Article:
On Thursday July 21st, the IUCN(International Union for Conservation of Nature) placed the monarch butterfly on its Red List of Threatened Species under the status of endangered. After years of population declines due to habitat destruction, climate change, and pesticide use, the iconic orange butterflies are now nearing extinction. We thought it would be interesting to visualize how many butterflies are left.
The graph above shows the decline in the eastern monarchs area during its yearly migration to Mexico.
This graph shows the population of western monarch butterflies by year, according to the Xerces Society yearly count. Despite eastern and western populations having different migration destinations, the pattern is clear: their populations are declining, and fast.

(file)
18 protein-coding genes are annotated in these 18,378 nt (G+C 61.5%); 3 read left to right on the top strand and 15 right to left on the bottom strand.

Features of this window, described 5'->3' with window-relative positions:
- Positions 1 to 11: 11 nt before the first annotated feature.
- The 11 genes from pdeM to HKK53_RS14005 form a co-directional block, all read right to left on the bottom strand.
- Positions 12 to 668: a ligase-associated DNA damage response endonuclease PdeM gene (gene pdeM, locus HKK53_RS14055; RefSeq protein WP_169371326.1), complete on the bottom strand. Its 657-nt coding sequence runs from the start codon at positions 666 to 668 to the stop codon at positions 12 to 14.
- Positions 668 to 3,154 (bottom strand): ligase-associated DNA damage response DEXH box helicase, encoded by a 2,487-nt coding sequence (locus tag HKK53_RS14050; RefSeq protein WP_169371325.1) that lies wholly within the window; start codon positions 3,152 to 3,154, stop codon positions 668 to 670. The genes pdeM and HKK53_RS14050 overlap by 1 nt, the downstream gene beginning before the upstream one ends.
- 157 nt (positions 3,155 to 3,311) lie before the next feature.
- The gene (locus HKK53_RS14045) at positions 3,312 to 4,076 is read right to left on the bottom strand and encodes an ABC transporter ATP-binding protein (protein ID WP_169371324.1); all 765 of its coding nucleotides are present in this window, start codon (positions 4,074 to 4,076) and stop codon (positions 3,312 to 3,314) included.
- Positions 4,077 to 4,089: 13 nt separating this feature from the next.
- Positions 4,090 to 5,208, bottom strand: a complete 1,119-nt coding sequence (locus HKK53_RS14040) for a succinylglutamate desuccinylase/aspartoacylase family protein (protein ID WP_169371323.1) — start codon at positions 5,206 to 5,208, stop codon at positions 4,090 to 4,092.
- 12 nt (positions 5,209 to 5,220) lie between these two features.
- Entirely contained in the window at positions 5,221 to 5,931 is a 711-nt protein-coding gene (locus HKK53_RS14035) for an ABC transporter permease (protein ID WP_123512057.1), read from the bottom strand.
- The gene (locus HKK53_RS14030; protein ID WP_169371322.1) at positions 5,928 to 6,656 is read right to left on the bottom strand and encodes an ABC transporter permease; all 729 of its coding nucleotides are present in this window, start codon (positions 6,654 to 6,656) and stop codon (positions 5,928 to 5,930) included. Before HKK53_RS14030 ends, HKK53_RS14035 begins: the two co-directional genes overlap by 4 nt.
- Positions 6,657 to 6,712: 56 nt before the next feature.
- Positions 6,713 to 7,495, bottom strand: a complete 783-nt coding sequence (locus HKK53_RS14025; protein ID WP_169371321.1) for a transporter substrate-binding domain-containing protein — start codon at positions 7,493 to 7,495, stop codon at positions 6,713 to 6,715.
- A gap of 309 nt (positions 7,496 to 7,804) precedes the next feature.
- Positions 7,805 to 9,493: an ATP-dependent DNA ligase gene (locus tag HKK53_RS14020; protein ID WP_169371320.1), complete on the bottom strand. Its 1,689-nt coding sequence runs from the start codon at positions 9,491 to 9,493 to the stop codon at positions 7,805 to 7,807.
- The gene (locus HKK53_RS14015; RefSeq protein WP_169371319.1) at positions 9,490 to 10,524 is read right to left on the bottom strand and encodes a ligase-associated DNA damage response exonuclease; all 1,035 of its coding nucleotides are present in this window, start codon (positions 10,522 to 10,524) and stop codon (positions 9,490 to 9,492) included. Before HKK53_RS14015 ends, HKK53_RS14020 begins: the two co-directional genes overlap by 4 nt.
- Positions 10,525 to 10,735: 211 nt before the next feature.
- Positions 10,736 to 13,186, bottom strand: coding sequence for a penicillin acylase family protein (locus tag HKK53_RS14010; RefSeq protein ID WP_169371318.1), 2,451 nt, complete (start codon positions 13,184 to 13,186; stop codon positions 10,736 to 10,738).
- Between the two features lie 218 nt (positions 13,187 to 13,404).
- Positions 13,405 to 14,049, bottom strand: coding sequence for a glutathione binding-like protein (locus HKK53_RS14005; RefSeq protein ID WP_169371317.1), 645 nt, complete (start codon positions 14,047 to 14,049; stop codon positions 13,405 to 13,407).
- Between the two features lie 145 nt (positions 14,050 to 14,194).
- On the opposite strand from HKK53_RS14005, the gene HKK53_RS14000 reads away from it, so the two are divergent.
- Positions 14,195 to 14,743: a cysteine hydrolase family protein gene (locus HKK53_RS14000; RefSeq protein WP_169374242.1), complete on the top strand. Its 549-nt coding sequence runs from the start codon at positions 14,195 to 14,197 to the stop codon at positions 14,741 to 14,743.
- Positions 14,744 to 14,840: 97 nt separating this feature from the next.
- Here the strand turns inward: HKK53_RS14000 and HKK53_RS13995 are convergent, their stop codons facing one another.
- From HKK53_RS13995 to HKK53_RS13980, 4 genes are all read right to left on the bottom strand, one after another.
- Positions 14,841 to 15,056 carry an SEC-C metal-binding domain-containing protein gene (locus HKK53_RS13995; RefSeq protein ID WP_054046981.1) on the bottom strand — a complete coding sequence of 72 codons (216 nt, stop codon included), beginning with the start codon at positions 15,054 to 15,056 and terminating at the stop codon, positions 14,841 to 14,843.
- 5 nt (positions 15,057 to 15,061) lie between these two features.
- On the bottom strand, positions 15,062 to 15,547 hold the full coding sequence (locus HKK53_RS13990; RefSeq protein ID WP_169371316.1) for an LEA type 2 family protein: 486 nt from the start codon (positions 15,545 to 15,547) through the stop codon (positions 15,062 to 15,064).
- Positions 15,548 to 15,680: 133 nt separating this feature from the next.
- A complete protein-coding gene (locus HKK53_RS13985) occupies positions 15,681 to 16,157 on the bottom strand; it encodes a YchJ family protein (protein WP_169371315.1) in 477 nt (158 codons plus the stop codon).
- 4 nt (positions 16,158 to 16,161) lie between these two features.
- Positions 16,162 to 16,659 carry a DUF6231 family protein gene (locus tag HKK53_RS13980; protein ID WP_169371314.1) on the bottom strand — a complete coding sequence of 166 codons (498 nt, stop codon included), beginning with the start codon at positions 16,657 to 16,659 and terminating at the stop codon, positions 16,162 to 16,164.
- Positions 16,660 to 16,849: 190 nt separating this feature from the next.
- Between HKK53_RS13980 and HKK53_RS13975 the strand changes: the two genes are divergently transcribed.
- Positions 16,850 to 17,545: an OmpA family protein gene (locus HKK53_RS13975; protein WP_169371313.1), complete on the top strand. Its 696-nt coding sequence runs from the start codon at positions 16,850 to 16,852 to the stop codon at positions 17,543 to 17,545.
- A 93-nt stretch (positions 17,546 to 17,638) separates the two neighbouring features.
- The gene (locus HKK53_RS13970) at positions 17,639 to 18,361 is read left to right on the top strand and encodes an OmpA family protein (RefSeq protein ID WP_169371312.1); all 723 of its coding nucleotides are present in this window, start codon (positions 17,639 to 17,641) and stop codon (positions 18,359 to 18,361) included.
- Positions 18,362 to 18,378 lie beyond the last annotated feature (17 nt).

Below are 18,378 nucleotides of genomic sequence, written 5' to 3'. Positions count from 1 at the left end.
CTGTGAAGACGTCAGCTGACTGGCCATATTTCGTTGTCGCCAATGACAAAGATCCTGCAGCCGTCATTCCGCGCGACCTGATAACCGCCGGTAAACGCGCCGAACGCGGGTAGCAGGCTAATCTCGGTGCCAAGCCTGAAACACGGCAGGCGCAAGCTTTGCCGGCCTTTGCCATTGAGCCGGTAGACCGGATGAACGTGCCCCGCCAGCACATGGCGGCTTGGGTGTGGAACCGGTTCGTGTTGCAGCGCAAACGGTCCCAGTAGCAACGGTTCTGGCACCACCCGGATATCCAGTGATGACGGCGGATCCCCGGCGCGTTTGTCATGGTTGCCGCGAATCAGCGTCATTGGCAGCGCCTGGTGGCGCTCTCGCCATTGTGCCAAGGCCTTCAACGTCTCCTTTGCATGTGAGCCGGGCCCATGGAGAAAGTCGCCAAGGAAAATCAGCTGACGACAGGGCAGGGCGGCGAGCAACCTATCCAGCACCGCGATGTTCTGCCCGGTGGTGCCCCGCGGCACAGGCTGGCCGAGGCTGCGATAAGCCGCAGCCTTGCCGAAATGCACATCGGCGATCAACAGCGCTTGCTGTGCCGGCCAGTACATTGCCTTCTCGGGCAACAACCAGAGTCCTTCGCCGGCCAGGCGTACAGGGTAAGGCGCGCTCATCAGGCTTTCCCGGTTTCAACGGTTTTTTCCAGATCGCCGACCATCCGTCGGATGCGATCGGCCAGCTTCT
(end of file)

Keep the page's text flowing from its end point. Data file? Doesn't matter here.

What is the difference between eastern and western monarch butterflies?
Eastern and western monarch butterflies are genetically very similar. However, they have different migration paths and destinations: During winter, eastern monarchs migrate to central Mexico, a trip of about 3,000 miles, while western monarchs fly to California's coast, traveling around 300 miles.